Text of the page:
• Composite Data Elements: These comprise multiple related pieces of information, similar to a sentence made up of related words. A complete address, which includes street name, city, state, and ZIP code, is an example of a composite data element.

There’s a unique ID for each data element along with its name, description, type, and minimum/maximum length. Data elements follow specific formats or types, such as decimal, integer, identifier, string, or date/time. The data dictionary will also list any restrictions or rules for the data element, such as whether it’s mandatory or optional, and if there are predefined values that it must adhere to.2

Segments: The building blocks

Segments in ANSI X12 are akin to sentences that offer a specific piece of information. Segments are an organised group of related data elements, with each segment beginning with a Segment ID.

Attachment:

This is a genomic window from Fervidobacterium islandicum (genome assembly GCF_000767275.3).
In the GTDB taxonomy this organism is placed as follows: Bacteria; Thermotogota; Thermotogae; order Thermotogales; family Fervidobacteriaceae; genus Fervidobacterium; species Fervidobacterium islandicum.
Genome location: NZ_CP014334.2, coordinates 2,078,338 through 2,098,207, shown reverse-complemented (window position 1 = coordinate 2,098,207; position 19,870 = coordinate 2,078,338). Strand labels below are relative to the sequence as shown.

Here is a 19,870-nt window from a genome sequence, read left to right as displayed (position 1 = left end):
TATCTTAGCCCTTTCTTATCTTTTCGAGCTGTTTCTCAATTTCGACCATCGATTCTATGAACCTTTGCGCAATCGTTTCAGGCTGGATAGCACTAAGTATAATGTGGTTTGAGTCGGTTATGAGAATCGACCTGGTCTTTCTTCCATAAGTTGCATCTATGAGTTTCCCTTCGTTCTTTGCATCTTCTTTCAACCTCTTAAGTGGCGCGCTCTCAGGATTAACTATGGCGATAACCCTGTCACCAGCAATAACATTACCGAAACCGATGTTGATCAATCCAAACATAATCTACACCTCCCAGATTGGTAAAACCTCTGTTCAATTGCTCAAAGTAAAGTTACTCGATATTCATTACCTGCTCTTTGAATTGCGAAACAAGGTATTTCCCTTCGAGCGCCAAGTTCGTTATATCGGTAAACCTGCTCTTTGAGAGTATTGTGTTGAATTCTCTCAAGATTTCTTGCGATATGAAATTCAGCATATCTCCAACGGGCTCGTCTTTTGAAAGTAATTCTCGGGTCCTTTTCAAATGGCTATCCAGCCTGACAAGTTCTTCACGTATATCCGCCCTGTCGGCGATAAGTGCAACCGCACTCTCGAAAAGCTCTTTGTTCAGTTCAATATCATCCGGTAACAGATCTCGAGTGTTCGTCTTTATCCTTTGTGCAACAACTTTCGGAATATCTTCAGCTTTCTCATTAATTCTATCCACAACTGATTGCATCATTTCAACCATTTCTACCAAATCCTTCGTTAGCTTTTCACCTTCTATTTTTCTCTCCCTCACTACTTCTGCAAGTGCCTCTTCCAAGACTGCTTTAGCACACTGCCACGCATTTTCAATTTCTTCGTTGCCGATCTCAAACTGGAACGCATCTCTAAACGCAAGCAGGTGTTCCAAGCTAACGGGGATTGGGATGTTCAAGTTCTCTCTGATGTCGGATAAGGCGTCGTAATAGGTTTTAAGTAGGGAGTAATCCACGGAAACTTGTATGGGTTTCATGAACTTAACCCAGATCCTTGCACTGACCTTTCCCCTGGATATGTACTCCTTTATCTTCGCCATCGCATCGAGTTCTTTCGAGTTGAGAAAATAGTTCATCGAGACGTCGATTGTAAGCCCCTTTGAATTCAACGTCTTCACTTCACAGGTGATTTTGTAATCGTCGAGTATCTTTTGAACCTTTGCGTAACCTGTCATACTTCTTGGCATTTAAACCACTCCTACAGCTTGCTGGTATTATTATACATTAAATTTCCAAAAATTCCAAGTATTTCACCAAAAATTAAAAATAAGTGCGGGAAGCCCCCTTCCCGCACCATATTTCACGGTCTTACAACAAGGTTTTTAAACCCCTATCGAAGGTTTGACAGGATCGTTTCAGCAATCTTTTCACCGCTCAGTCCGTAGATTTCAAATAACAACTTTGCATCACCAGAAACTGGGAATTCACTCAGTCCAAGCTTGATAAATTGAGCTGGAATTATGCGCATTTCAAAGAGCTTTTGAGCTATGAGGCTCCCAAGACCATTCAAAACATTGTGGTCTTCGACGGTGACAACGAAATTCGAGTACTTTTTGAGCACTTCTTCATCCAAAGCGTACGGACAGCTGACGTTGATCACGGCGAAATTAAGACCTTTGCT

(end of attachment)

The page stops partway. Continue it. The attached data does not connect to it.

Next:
Here’s an example:

Segment IDElement SeparatorData Element 1Element SeparatorData Element 2
BEG*00*082922

This ‘BEG’ (Beginning Segment) indicates the start of a purchase order, with ’00’ denoting an original document and ‘082922’ representing the purchase order number.

Crafting transaction sets (T-Set)

Transaction sets (T-sets) are akin to paragraphs, assembling related segments to represent a complete business transaction. Each transaction set is identified by a unique three-digit code.

Let’s construct a simplified example of a Purchase Order (PO) transaction set (identified by the code 850 in ANSI X12):

Segment IDData Elements
STTransaction Set Identifier Code, Transaction Set Control Number
BEGTransaction Set Purpose Code, Purchase Order Number